The kids at Renmen leave the compound only under the escort of their “mommy,” a Haitian-American named Florence Thybulle. She turned her house into an orphanage 20 years ago and has been taking care of children and young adults ever since with the help of money from family and friends.

“I didn’t have a mom since I was 6 years old. I just know Florence,” Nerlande said.

Bebe, whom Thybulle took in at age 13, agreed.

“We call her mom because when we were little girls she took care of us. We all live like family.”


Nerlande has now spent much of the past year in Flagstaff, but for Bebe, the start of the school year represents her first time out of Haiti and away from the comfort of her Renmen family. Coming to America has been a great transition for them both.

The Haitian students will complete NAU’s Program in Intensive English and then begin their studies as undergraduates.

Sitting in Durham’s high-end home north of the hospital with Durham’s wife, Lisa Jobin, the students are wide-eyed with bright smiles. But they come across as shy in conversation, like any traveler to a new country still learning confidence in the language.

They say they love Haiti and don’t want people to see their country in a negative light. They both love and deeply miss their homeland.

“The transition from Haiti to Flagstaff — orphanage living in a room with 30 other girls to having their own room, leaving behind friends and family, 100-degree temps with 100 percent humidity, to monsoons and cold temps, as well as becoming independent adults — carries stresses that you and I cannot even imagine,” Durham said.

To them, the NAU campus seems bigger than all of Haiti, they say.


Both have access to a large support network and are succeeding so far in their homework and studies. Nerlande is staying with Durham and his family and Bebe is staying with another family of NAVMC volunteers. Their success in their studies will be crucial to their futures, as they both must complete the Program in Intensive English before they can move on to their majors at NAU.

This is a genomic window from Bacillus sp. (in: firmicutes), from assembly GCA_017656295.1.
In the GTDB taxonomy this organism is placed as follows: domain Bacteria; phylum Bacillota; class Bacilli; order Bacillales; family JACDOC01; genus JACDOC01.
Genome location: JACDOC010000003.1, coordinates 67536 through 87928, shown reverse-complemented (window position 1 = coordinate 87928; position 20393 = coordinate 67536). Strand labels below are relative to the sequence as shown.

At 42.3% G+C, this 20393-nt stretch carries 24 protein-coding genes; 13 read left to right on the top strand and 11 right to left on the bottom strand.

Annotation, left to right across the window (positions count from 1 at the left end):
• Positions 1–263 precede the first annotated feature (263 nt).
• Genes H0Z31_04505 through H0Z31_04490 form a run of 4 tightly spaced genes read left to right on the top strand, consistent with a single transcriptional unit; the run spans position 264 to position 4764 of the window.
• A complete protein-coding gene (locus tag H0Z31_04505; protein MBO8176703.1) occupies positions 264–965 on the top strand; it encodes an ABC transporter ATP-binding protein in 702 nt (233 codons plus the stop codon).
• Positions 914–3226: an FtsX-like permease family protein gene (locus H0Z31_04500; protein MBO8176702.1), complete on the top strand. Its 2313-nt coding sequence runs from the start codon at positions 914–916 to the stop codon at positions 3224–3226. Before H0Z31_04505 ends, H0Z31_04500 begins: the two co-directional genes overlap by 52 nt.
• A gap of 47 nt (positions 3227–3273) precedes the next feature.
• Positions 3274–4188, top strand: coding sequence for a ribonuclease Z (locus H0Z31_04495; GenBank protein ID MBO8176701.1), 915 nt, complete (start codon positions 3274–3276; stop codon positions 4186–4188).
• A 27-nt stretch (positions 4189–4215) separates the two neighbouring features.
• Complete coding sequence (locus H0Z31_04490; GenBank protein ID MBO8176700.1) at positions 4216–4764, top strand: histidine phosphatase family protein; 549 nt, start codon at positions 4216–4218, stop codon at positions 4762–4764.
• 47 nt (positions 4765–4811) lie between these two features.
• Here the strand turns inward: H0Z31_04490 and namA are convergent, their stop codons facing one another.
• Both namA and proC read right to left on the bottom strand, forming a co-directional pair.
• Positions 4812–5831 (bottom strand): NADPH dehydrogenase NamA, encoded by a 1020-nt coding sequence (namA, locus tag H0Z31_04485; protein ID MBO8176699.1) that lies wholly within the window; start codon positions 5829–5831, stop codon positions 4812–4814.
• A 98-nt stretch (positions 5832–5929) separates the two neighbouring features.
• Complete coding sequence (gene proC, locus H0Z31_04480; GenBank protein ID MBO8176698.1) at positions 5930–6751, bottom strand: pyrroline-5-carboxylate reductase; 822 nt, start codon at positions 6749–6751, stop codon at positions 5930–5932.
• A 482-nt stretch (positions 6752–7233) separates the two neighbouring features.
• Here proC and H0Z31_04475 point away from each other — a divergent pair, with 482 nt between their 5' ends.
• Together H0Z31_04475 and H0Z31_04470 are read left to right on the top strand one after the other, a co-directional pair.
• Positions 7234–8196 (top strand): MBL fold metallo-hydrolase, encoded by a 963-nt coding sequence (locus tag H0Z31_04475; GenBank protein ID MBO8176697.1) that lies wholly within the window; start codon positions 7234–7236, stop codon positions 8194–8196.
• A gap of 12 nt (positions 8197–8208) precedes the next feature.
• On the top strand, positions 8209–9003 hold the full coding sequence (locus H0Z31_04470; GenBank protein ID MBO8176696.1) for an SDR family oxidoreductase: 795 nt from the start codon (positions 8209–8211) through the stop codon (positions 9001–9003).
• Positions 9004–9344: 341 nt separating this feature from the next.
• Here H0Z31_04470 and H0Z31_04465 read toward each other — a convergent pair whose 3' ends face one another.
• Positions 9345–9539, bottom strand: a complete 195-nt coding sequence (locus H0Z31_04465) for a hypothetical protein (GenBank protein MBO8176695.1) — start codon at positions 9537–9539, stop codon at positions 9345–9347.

Now, the other students at the orphanage say that they want to go on to college, too.

And NAVMC has been able to provide money for vocational training for some of the children. There are five currently receiving post-high school training. There are students in communications, computer science, and hotel and restaurant management.

“What we’re trying to do is find a way for these kids to get out and get employed,” Durham said.

And for the few they can help, it’s working.

Haiti hopes to rebuild a tourism economy and HRM training is a good bet for young people looking for jobs. One young woman they sponsored has completed a six-month program and is already employed at a hotel. Another student is working in radio.

“We’re starting to see not only that they’re going to school, but that they’re getting jobs and it’s actually working,” Durham said.


Nerlande will major in HRM and hopes to open her own restaurant in Haiti serving her country’s staples — fried foods like plantains and spicy chicken. She’d like to use some of the money to support her family at Renmen, she says.

Bebe will have a much longer educational path, but she also hopes to help her country. She will pursue a premedical undergraduate degree and study to be a doctor, like Durham.

And for the Durham family, already home to two 21-year-old sons, their connection to Haiti will be strengthened next month when they take custody of Annabelle Durham, a 4-year-old girl the couple formally adopted last week. The adoption is a culmination of a dozen visits by Jobin and two years’ worth of paperwork and clearing hurdles.